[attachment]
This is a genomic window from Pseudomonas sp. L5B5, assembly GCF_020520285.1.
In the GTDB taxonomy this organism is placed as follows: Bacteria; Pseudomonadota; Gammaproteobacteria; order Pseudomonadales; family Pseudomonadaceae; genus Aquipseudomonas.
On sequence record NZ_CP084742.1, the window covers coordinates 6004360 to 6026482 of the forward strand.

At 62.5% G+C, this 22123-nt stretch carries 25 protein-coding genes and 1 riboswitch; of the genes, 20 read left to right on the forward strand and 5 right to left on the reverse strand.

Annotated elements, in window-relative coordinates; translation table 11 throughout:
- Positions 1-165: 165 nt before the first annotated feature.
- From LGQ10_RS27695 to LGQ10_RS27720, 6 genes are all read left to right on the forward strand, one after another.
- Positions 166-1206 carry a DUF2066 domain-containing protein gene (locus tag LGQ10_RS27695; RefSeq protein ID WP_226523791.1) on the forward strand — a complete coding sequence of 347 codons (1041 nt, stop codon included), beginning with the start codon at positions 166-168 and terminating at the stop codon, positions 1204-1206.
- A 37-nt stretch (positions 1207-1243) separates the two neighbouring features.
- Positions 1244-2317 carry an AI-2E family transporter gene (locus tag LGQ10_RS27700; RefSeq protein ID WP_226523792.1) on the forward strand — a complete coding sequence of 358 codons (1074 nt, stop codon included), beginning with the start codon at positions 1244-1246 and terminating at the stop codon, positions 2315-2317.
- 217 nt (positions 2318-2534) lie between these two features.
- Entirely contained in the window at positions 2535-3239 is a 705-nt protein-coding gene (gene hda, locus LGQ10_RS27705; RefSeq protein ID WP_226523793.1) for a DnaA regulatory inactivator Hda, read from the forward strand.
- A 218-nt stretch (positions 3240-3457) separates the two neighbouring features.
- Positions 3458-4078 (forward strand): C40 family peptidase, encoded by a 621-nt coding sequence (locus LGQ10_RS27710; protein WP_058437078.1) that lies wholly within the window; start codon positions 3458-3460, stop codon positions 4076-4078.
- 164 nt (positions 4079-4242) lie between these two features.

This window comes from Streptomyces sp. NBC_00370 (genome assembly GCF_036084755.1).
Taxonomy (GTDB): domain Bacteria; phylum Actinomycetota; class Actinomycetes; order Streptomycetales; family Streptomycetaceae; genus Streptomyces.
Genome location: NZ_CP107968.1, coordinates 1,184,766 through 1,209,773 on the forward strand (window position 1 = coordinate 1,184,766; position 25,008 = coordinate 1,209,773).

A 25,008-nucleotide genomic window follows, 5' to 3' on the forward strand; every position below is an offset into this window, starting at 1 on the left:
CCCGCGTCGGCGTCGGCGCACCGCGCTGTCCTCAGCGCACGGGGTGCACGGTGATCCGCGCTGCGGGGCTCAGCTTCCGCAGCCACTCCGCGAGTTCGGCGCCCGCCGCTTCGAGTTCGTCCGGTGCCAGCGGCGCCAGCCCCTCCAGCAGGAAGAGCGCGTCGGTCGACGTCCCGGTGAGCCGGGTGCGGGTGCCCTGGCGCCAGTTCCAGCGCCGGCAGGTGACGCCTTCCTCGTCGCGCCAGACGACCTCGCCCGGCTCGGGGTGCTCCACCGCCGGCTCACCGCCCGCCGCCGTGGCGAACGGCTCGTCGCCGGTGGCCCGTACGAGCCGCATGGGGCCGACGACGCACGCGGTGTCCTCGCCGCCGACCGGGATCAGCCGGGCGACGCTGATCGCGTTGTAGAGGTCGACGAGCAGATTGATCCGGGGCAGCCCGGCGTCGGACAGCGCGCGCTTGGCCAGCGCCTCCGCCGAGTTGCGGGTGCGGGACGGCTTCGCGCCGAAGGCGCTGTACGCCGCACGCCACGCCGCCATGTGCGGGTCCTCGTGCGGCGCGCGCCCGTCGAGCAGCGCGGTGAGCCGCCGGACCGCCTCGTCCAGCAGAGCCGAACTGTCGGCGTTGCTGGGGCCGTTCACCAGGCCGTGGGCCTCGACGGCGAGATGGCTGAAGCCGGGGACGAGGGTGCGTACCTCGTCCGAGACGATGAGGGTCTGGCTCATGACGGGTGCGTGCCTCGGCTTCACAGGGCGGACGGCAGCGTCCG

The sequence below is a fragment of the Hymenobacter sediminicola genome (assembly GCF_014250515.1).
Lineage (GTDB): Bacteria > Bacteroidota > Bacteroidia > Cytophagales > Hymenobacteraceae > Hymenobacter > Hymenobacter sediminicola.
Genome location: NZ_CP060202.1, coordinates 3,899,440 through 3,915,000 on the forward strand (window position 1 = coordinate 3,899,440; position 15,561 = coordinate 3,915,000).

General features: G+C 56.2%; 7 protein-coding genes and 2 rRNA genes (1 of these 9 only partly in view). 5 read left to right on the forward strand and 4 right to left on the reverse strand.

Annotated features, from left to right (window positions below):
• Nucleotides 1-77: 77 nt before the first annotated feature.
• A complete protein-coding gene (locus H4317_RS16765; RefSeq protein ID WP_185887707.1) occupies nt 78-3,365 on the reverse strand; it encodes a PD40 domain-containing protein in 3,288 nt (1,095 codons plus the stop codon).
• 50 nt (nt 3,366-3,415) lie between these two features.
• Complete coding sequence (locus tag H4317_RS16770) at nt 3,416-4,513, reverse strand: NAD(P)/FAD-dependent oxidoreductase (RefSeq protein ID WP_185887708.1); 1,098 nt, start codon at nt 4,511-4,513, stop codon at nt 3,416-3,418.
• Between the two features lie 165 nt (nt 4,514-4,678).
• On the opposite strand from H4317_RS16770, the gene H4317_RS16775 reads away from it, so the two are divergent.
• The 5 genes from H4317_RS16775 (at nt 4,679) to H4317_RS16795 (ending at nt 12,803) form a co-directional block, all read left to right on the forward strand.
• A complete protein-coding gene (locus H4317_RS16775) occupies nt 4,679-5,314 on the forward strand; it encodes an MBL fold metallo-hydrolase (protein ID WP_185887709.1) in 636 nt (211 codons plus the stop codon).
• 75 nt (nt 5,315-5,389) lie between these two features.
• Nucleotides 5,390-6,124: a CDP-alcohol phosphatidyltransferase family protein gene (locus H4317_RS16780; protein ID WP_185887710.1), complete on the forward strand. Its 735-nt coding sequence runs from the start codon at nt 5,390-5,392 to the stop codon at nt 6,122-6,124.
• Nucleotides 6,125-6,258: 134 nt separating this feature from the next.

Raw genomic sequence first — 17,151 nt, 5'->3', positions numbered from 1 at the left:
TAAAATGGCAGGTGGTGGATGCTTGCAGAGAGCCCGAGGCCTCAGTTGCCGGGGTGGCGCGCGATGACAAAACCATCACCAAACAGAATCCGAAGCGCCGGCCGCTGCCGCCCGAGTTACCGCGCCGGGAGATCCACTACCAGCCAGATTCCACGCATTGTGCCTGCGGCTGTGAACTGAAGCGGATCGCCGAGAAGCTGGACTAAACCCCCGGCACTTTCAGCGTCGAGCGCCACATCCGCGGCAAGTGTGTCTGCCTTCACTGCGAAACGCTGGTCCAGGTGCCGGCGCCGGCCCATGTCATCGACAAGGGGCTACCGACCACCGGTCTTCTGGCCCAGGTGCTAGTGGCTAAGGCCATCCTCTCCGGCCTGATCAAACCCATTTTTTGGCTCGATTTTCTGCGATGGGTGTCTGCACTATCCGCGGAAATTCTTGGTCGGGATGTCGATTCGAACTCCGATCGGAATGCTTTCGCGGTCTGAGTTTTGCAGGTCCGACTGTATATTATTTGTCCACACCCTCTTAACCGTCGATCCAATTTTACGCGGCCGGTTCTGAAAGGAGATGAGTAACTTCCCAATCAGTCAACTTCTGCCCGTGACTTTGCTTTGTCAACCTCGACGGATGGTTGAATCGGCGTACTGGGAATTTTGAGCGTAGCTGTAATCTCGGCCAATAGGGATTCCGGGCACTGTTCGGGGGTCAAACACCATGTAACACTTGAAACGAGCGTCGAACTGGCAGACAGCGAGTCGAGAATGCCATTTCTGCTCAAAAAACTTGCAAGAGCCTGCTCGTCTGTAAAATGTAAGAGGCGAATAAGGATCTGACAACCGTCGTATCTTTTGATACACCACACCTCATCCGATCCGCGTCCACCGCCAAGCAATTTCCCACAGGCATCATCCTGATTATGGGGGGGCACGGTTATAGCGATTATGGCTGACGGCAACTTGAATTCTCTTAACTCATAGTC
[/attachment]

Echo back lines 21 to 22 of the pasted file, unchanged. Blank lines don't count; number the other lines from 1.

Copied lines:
The sequence below is a fragment of the Hymenobacter sediminicola genome (assembly GCF_014250515.1).
Lineage (GTDB): Bacteria > Bacteroidota > Bacteroidia > Cytophagales > Hymenobacteraceae > Hymenobacter > Hymenobacter sediminicola.